Kuwait’s Parliamentary Revolution

The world has been transfixed by the victory of Hamas in the Palestinian election. But a different assertion of democratic and parliamentary power, this time in the Gulf sheikdom of Kuwait, which possesses 10% of world oil reserves, may prove to be equally important. Every sign indicates that the wave of democratization in Kuwait is irreversible, and the impact of these changes extends beyond Kuwait to all the other oil-rich Gulf countries, which are also ruled by emirs and sheikhs.

Indeed, these rulers now have much to ponder. The death of Kuwait’s ruler, Sheikh Jaber al-Sabah, on January 15, 2006, was followed by unprecedented national disquiet, which led to the rapid abdication of his designated successor, Saad Al Sabah. Nothing like this had ever hit the Al Sabah family, which has ruled Kuwait for two centuries.

Traditionally, the role of ruling Emir alternated (according to a tacit agreement) between two rival branches of the Al Sabah family – the Al Jaber and the Al Salem.  The succession was always strictly a family affair, and any disputes remained behind closed doors. However, with Sheikh Jaber al-Sabah’s death, the succession was not only subjected to feverish public debate, but the Kuwaiti press and Parliament were key actors in determining the outcome.

To continue reading, please log in or enter your email address.

Registration is quick and easy and requires only your email address. If you already have an account with us, please log in. Or subscribe now for unlimited access.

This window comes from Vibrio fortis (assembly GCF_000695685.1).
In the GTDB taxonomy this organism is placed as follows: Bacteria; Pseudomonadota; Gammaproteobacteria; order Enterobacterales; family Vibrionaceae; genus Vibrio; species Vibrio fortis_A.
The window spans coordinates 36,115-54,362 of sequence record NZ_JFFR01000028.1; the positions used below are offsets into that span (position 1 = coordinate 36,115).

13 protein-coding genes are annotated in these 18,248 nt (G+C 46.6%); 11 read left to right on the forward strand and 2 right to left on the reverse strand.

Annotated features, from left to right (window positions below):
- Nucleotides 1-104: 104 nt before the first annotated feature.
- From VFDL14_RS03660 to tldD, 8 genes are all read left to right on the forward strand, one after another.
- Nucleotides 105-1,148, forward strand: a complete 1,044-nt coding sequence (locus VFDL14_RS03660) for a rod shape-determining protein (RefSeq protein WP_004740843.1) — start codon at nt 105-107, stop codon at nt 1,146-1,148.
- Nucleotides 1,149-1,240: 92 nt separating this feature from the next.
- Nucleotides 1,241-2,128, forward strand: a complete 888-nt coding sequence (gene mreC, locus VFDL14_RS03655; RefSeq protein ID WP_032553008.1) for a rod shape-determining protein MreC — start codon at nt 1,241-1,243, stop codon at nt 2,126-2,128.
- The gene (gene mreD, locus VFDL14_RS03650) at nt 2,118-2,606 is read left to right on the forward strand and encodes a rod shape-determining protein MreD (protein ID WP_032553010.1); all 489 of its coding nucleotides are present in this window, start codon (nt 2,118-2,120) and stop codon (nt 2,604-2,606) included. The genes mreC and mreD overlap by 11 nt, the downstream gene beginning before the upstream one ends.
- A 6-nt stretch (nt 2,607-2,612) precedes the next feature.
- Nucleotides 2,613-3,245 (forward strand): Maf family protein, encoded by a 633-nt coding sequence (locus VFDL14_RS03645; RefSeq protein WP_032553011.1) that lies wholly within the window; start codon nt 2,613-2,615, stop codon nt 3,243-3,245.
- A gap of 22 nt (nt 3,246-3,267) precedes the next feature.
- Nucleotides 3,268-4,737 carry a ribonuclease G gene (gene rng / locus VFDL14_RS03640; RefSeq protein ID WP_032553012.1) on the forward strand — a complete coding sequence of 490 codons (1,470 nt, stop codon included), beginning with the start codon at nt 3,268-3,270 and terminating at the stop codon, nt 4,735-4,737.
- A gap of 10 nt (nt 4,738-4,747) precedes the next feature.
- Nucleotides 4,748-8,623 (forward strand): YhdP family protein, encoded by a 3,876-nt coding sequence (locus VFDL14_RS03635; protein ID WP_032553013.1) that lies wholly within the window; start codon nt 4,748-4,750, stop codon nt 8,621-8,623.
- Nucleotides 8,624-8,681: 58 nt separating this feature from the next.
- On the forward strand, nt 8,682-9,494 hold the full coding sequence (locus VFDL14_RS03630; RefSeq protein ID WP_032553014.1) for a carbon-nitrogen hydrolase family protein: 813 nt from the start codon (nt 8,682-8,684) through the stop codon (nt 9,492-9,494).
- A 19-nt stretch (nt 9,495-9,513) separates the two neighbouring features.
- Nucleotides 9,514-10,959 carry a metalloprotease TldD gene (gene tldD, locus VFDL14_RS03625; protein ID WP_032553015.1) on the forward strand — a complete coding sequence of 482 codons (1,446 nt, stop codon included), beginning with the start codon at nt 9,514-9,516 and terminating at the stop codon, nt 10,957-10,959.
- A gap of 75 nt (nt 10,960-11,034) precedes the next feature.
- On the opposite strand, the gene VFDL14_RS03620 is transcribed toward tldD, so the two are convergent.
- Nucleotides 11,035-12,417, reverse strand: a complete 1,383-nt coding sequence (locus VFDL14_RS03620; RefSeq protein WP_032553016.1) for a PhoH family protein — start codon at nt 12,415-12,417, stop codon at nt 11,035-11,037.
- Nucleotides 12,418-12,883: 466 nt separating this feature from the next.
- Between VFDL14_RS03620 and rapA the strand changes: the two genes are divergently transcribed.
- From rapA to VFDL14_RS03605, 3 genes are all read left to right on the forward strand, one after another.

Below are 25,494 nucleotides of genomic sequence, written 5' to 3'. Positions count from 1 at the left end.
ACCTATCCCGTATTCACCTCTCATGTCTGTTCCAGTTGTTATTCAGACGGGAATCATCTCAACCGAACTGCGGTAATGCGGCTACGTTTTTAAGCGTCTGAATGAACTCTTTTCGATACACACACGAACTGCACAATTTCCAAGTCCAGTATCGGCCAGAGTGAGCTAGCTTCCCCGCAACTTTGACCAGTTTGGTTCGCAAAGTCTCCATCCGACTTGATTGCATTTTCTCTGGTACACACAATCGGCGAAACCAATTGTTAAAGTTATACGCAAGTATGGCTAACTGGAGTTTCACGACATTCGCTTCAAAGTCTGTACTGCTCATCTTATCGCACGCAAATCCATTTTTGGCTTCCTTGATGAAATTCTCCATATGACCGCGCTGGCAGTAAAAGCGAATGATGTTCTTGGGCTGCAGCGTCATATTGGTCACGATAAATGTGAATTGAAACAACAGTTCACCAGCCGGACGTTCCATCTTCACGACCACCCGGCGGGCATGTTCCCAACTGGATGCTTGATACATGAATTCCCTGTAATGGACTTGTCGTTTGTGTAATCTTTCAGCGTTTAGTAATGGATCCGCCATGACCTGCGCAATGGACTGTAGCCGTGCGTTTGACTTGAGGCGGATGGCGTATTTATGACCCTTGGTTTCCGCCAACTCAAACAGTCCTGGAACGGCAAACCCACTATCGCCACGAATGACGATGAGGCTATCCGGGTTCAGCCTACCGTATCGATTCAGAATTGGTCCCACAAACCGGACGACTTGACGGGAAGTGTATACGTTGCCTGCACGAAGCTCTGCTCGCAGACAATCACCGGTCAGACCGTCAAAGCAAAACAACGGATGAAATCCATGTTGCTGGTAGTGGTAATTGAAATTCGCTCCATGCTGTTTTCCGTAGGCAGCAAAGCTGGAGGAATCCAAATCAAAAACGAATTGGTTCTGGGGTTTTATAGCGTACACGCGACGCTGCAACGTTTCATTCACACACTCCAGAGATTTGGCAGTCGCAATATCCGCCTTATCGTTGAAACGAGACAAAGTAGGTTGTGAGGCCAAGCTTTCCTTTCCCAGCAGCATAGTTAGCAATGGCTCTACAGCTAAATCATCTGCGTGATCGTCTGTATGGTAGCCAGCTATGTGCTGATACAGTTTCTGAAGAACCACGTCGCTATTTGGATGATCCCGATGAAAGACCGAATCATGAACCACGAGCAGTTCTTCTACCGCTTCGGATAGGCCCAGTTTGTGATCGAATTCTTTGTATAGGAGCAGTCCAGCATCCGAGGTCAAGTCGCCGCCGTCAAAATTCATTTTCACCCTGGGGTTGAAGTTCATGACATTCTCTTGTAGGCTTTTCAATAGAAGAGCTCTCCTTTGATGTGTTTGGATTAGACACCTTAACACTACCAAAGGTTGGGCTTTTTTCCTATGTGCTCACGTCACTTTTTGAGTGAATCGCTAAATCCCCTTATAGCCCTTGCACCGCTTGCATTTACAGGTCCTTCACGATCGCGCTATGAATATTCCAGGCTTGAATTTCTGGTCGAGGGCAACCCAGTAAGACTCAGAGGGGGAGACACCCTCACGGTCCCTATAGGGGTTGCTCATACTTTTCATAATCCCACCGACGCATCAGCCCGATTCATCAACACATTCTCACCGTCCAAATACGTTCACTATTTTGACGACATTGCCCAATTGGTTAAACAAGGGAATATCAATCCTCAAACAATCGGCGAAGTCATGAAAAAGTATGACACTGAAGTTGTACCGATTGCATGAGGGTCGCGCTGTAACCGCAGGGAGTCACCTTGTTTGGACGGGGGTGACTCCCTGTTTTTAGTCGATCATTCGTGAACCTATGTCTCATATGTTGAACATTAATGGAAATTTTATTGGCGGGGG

Log in

  1. China corruption Isaac Lawrence/Getty Images

    The Next Battle in China’s War on Corruption

    • Chinese President Xi Jinping knows well the threat that corruption poses to the authority of the Communist Party of China and the state it controls. 
    • But moving beyond Xi's anti-corruption purge to build robust and lasting anti-graft institutions will not be easy, owing to enduring opportunities for bureaucratic capture.
  2. Italy unemployed demonstration SalvatoreEsposito/Barcroftimages / Barcroft Media via Getty Images

    Putting Europe’s Long-Term Unemployed Back to Work

    Across the European Union, millions of people who are willing and able to work have been unemployed for a year or longer, at great cost to social cohesion and political stability. If the EU is serious about stopping the rise of populism, it will need to do more to ensure that labor markets are working for everyone.

  3. Latin America market Federico Parra/Getty Images

    A Belt and Road for the Americas?

    In a time of global uncertainty, a vision of “made in the Americas” prosperity provides a unifying agenda for the continent. If implemented, the US could reassert its historical leadership among a group of countries that share its fundamental values, as well as an interest in inclusive economic growth and rising living standards.

  4. Startup office Mladlen Antonov/Getty Images

    How Best to Promote Research and Development

    Clearly, there is something appealing about a start-up-based innovation strategy: it feels democratic, accessible, and so California. But it is definitely not the only way to boost research and development, or even the main way, and it is certainly not the way most major innovations in the US came about during the twentieth century.

  5. Trump Trade speech Bill Pugliano/Getty Images .

    Preparing for the Trump Trade Wars

    In the first 11 months of his presidency, Donald Trump has failed to back up his words – or tweets – with action on a variety of fronts. But the rest of the world's governments, and particularly those in Asia and Europe, would be mistaken to assume that he won't follow through on his promised "America First" trade agenda.